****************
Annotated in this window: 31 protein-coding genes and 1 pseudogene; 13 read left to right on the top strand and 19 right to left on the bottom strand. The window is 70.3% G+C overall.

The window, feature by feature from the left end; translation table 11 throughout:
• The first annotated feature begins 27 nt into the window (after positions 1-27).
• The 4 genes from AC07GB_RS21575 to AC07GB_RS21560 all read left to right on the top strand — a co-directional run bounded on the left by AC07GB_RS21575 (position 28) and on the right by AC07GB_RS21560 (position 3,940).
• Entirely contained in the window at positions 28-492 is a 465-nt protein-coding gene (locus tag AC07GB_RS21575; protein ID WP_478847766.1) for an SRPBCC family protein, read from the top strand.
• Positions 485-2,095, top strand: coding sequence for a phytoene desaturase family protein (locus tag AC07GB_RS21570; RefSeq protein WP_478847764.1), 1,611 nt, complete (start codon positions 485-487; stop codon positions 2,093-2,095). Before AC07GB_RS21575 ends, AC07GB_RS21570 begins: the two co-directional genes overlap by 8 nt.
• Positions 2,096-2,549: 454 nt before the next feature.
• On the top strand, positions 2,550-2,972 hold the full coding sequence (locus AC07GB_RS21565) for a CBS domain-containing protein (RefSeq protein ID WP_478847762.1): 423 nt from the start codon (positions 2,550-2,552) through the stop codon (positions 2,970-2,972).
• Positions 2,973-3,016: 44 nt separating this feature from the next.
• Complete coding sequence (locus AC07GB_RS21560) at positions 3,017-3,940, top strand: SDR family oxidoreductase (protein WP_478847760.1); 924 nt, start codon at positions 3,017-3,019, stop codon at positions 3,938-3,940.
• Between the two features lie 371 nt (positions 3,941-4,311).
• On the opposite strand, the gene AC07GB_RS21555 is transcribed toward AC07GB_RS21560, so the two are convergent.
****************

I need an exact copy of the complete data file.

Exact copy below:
Annotated in this window: 31 protein-coding genes and 1 pseudogene; 13 read left to right on the top strand and 19 right to left on the bottom strand. The window is 70.3% G+C overall.

The window, feature by feature from the left end; translation table 11 throughout:
• The first annotated feature begins 27 nt into the window (after positions 1-27).
• The 4 genes from AC07GB_RS21575 to AC07GB_RS21560 all read left to right on the top strand — a co-directional run bounded on the left by AC07GB_RS21575 (position 28) and on the right by AC07GB_RS21560 (position 3,940).
• Entirely contained in the window at positions 28-492 is a 465-nt protein-coding gene (locus tag AC07GB_RS21575; protein ID WP_478847766.1) for an SRPBCC family protein, read from the top strand.
• Positions 485-2,095, top strand: coding sequence for a phytoene desaturase family protein (locus tag AC07GB_RS21570; RefSeq protein WP_478847764.1), 1,611 nt, complete (start codon positions 485-487; stop codon positions 2,093-2,095). Before AC07GB_RS21575 ends, AC07GB_RS21570 begins: the two co-directional genes overlap by 8 nt.
• Positions 2,096-2,549: 454 nt before the next feature.
• On the top strand, positions 2,550-2,972 hold the full coding sequence (locus AC07GB_RS21565) for a CBS domain-containing protein (RefSeq protein ID WP_478847762.1): 423 nt from the start codon (positions 2,550-2,552) through the stop codon (positions 2,970-2,972).
• Positions 2,973-3,016: 44 nt separating this feature from the next.
• Complete coding sequence (locus AC07GB_RS21560) at positions 3,017-3,940, top strand: SDR family oxidoreductase (protein WP_478847760.1); 924 nt, start codon at positions 3,017-3,019, stop codon at positions 3,938-3,940.
• Between the two features lie 371 nt (positions 3,941-4,311).
• On the opposite strand, the gene AC07GB_RS21555 is transcribed toward AC07GB_RS21560, so the two are convergent.